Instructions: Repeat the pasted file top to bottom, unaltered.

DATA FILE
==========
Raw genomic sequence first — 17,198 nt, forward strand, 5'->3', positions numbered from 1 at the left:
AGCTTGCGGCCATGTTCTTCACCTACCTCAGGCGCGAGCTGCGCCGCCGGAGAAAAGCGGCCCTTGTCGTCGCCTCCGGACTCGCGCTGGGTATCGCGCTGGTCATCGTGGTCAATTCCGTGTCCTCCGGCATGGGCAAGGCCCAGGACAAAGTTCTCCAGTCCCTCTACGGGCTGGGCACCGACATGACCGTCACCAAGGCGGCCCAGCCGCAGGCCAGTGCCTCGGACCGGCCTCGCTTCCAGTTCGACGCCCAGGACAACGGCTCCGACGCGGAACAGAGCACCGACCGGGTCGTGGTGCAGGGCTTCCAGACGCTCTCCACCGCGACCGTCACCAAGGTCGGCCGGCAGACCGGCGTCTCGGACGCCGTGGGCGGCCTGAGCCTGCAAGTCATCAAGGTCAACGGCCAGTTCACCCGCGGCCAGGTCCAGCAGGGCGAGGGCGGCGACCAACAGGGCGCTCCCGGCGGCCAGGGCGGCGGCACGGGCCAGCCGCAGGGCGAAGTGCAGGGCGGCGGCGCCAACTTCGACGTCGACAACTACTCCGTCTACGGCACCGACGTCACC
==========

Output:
Raw genomic sequence first — 17,198 nt, forward strand, 5'->3', positions numbered from 1 at the left:
AGCTTGCGGCCATGTTCTTCACCTACCTCAGGCGCGAGCTGCGCCGCCGGAGAAAAGCGGCCCTTGTCGTCGCCTCCGGACTCGCGCTGGGTATCGCGCTGGTCATCGTGGTCAATTCCGTGTCCTCCGGCATGGGCAAGGCCCAGGACAAAGTTCTCCAGTCCCTCTACGGGCTGGGCACCGACATGACCGTCACCAAGGCGGCCCAGCCGCAGGCCAGTGCCTCGGACCGGCCTCGCTTCCAGTTCGACGCCCAGGACAACGGCTCCGACGCGGAACAGAGCACCGACCGGGTCGTGGTGCAGGGCTTCCAGACGCTCTCCACCGCGACCGTCACCAAGGTCGGCCGGCAGACCGGCGTCTCGGACGCCGTGGGCGGCCTGAGCCTGCAAGTCATCAAGGTCAACGGCCAGTTCACCCGCGGCCAGGTCCAGCAGGGCGAGGGCGGCGACCAACAGGGCGCTCCCGGCGGCCAGGGCGGCGGCACGGGCCAGCCGCAGGGCGAAGTGCAGGGCGGCGGCGCCAACTTCGACGTCGACAACTACTCCGTCTACGGCACCGACGTCACC